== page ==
As we approach the exascale era, high-performance computing systems are expected to have billions of processing elements. The complexity arising from so many processors will increase error rates significantly. And among the most dangerous errors are silent data corruptions (SDCs) – unexpected errors that may corrupt the results but cannot be detected by hardware.
To remedy this situation, researchers from Argonne National Laboratory, Pacific Northwest National Laboratory, and two research organizations in Spain joined forces to create an online framework, called MACORD, that uses machine learning algorithms for corruption detection in high-performance computing applications.
Several significant challenges faced the developers of MACORD. First, they needed to determine which algorithms can be applied online. They tackled this challenge by analyzing the training cost of 11 state-of-the-art supervised learning algorithms under different metrics. From these they selected five algorithms with the lowest training costs.
“Five wasn’t a magic number: any online-applicable algorithm can be directly added to MACORD,“ said Sheng Di, an assistant computer scientist in Argonne’s Mathematics and Computer Science (MCS) Division. He cautioned, however, that most algorithms are too costly to be applied online.
The researchers also evaluated different metrics for dynamic selection of the best-fitting algorithms, including root mean square error, mean absolute error, and root mean square error division. The results showed no tangible effect of the metric in either error-free executions or executions with faults injected.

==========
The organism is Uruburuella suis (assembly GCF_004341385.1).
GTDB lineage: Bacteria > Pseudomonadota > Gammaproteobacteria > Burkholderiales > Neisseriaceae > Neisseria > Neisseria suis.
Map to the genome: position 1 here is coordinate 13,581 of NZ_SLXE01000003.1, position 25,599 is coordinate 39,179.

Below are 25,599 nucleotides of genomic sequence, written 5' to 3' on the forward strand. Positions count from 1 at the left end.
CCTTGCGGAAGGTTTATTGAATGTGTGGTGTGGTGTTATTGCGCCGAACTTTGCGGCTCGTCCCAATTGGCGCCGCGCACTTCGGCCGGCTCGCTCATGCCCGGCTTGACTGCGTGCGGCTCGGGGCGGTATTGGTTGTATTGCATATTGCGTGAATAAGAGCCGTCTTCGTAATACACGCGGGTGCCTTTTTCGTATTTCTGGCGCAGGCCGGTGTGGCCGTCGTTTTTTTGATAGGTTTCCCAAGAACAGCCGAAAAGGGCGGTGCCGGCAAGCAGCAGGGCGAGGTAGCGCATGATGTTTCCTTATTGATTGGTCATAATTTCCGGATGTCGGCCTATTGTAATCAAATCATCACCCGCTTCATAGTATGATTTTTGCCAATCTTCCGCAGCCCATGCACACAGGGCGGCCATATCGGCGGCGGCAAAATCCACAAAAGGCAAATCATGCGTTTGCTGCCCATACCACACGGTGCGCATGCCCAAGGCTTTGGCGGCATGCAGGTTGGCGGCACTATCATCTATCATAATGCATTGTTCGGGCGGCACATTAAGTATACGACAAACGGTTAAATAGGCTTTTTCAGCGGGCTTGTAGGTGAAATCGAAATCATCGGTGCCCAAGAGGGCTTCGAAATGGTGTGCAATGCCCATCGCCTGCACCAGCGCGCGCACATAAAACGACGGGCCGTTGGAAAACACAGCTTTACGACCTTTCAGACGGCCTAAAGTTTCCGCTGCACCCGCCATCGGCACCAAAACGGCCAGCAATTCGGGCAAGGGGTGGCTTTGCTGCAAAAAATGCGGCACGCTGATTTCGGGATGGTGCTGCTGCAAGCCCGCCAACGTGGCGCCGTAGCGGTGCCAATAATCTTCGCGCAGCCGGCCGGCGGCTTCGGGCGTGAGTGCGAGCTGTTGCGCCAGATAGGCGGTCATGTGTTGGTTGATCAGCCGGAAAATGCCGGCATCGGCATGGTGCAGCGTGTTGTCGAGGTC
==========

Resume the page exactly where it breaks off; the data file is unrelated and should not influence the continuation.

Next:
Another challenge facing the researchers was error distribution. Because no information is available about how silent errors will exhibit themselves, the researchers tested four error distributions to cover reasonable scenarios that may occur in future high-performance computing systems. Their experiments showed that different learning algorithms do perform differently across the different distributions.
Armed with this information, the research team performed a series of experiments on the MareNostrum supercomputer at the Barcelona Supercomputing Center in Spain, using scientific applications involving hydrodynamics, computational fluid dynamics, and heat distribution. Based on comparison with two state-of-the-art SDC detectors, the novel MACORD framework achieved better detection sensitivity (up to 99%) while experiencing only 0.1% of false positive rate in most cases.
“Of course, while accuracy and prediction capability are critical, so too is memory overhead,” said Prasanna Balaprakash, a computer scientist in the MCS Division. “We decided against using temporal techniques because they typically maintain several data values for each data point, incurring enormous overhead. Instead, we adopted a spatial technique that relies only on the snapshot data at the current time step. As a result, MACORD incurs less than 1% memory overhead.”
The researchers also emphasized MACORD’s adaptivity. Unlike their previous work using a fixed learning algorithm, they designed MACORD to have an adaptive framework that automatically selects the best-fit algorithms at runtime to adapt to the data dynamics. Because of this adaptive design, MACORD’s detection ability increases significantly.
“To the best of our knowledge, this is the first learning-based scheme leveraging different supervised learning algorithms to find the best-fit algorithm in detecting SDCs for HPC applications,” said Di.
For further information, see the full paper: “MACORD: Online Adaptive Machine Learning Framework for Silent Error Detection,” by O. Subasi, S. Di, P. Balaprakash, O. Unsal, J. Labarta, A. Cristal, S. Krishnamoorthy, and F. Cappello, in Proceedings of the IEEE International Conference on Cluster Computing (CLUSTER), Sept. 2017. http://ieeexplore.ieee.org/document/8049008/.